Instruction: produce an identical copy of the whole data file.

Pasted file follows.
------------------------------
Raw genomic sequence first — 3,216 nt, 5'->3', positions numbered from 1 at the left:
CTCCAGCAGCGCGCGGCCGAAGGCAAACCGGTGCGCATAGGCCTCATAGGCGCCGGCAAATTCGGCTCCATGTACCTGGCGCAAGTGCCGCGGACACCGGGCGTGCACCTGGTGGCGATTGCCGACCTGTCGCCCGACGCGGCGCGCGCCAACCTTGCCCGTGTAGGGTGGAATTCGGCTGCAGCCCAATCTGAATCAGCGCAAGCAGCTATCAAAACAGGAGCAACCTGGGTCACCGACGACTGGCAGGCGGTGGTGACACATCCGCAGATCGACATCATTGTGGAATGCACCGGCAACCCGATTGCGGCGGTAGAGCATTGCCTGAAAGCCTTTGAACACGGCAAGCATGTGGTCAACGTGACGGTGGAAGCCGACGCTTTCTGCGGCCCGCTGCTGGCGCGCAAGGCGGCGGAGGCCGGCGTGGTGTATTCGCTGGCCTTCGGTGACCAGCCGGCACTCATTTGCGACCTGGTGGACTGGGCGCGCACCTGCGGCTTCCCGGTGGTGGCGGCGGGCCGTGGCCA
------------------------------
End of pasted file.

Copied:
Raw genomic sequence first — 3,216 nt, 5'->3', positions numbered from 1 at the left:
CTCCAGCAGCGCGCGGCCGAAGGCAAACCGGTGCGCATAGGCCTCATAGGCGCCGGCAAATTCGGCTCCATGTACCTGGCGCAAGTGCCGCGGACACCGGGCGTGCACCTGGTGGCGATTGCCGACCTGTCGCCCGACGCGGCGCGCGCCAACCTTGCCCGTGTAGGGTGGAATTCGGCTGCAGCCCAATCTGAATCAGCGCAAGCAGCTATCAAAACAGGAGCAACCTGGGTCACCGACGACTGGCAGGCGGTGGTGACACATCCGCAGATCGACATCATTGTGGAATGCACCGGCAACCCGATTGCGGCGGTAGAGCATTGCCTGAAAGCCTTTGAACACGGCAAGCATGTGGTCAACGTGACGGTGGAAGCCGACGCTTTCTGCGGCCCGCTGCTGGCGCGCAAGGCGGCGGAGGCCGGCGTGGTGTATTCGCTGGCCTTCGGTGACCAGCCGGCACTCATTTGCGACCTGGTGGACTGGGCGCGCACCTGCGGCTTCCCGGTGGTGGCGGCGGGCCGTGGCCA